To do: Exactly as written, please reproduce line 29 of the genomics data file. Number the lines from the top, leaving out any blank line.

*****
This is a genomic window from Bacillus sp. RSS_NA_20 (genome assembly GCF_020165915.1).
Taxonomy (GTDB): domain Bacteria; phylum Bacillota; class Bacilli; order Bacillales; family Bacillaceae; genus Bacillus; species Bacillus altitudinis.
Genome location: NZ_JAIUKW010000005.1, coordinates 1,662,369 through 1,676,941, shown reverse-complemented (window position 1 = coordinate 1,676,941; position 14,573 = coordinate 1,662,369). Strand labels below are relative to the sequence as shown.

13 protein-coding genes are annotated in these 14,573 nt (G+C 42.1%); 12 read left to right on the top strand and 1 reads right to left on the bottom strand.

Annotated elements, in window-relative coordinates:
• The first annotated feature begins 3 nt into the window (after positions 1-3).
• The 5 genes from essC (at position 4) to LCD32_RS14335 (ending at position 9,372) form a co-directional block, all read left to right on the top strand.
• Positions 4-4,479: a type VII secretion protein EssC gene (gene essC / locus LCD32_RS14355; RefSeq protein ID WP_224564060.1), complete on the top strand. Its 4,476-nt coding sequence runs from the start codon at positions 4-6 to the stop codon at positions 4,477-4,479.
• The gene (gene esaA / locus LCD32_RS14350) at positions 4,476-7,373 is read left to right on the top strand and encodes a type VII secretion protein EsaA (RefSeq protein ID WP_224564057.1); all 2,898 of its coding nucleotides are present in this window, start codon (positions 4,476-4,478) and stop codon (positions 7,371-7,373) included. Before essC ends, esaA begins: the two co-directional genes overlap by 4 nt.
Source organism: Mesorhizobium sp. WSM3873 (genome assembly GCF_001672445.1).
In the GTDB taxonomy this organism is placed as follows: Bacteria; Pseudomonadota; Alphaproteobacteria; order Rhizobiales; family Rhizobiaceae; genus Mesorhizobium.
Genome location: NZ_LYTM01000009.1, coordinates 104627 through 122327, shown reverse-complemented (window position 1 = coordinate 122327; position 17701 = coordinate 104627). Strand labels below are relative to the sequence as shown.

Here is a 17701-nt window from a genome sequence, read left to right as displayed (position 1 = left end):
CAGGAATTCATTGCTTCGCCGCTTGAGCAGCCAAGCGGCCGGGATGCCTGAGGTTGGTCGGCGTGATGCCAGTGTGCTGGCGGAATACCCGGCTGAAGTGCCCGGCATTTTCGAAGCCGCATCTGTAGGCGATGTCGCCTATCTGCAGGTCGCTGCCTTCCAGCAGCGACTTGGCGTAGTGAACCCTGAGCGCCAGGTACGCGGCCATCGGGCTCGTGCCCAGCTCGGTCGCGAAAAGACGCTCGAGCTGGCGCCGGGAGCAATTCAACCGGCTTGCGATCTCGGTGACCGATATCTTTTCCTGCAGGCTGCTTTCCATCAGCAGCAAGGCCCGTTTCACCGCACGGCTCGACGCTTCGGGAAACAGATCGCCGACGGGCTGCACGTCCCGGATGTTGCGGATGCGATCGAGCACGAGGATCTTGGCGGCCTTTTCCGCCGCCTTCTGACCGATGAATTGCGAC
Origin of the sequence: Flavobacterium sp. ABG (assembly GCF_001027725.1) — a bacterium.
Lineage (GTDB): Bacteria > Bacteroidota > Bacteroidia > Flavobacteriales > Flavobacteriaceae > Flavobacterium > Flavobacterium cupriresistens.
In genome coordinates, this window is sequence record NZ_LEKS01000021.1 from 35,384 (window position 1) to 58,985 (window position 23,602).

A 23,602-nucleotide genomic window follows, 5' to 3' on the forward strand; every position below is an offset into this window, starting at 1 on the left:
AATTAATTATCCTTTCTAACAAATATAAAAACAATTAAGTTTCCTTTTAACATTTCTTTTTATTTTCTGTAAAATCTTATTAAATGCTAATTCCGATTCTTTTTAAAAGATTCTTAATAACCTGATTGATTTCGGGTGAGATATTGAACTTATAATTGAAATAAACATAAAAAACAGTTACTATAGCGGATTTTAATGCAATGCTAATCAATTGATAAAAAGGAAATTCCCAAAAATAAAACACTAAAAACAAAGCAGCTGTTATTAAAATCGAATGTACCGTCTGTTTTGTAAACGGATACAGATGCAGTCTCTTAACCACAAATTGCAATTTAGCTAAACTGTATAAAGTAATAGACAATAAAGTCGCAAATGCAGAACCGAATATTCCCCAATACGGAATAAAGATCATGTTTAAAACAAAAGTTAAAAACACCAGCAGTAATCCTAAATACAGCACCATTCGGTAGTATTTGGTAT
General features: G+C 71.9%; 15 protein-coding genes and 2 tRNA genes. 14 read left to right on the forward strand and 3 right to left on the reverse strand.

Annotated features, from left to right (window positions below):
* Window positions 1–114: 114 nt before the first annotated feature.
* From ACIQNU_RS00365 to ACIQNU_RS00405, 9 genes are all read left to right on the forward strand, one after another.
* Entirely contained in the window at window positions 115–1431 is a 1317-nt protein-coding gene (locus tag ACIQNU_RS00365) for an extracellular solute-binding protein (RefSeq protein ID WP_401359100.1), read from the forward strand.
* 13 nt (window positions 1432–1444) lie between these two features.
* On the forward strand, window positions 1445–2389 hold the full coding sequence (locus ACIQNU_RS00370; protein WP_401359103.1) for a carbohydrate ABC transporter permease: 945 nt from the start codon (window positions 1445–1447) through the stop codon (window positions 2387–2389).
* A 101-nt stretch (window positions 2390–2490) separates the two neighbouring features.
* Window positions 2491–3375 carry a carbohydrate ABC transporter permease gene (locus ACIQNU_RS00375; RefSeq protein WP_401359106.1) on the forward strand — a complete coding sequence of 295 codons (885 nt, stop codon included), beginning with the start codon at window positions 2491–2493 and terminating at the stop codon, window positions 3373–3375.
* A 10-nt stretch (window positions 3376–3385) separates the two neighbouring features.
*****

* A 10-nt stretch (window positions 3376–3385) separates the two neighbouring features.